Voices in Summer was first published in 1984, which seems like yesterday to me but I had to remind myself that it is actually 30 years ago – amazingly. A few times in the book there is reference to a character looking for a telephone box to call someone and things like that really date it. I don’t know about you but any mention of a phone box and I can smell one, not a pleasant memory I’m sure you’ll agree. I can imagine that some younger people will be reading Pilcher’s books for the charmingly nostalgic atmosphere, the way my generation reads books like Angela Thirkell’s, harking back to a gentler society – even in wartime!
Voices in Summer is set in Cornwall, which is where the author was born and grew up but she married a Scot and after that she lived in the Dundee area I believe. She certainly lived most of her life in Scotland and is generally regarded as a Scottish author.
This one is a light read, good for beach reading or when you’re travelling and don’t want to concentrate on much. It’s a bit of a romance with some mystery thrown in for good measure.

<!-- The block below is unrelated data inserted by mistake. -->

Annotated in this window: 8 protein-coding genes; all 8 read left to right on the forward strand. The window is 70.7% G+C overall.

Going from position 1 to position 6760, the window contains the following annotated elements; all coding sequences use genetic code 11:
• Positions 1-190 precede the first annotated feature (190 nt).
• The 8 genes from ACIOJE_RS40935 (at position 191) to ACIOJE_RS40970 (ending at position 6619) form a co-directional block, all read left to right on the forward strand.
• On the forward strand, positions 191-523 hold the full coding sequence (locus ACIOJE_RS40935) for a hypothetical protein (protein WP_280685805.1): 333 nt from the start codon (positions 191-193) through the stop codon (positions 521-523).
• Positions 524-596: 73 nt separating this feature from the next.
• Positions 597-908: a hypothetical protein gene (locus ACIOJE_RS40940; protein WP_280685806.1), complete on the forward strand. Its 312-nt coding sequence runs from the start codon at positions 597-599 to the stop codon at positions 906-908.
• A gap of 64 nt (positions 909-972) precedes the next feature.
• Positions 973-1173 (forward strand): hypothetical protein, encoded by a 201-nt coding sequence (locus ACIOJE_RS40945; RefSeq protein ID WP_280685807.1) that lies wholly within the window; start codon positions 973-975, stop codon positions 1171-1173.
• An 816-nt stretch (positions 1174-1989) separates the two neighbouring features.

Laura is recently married, to Alec a well off businessman, and their story begins in London where they live. Laura is Alec’s second wife and she feels the presence of her predecessor hanging heavily in the house. Not that the first wife is dead, but she ran off with a younger man and poor Laura is having to live in her house with her choice of furniture and has even inherited the first wife’s friends.
I saw shadows of Daphne du Maurier’s Rebecca in this one, there are quite a few similarities, not that it comes up to the standard of Rebecca. I’m the sort of reader who enjoys a lot of description in books, especially of landscapes but I do feel that Pilcher takes it all just a wee bit too far and she leaves nothing to the imagination. It’s almost as if she is writing in the stage directions too.
I mention that because I think that there are times when there are just too many words and it all gets in the way of the storyline and I just want to say to her — och get on with the tale!
Never happy – I hear you say. Or pernickety besom!
Of course this is another one which I read for the Read Scotland 2014 Challenge.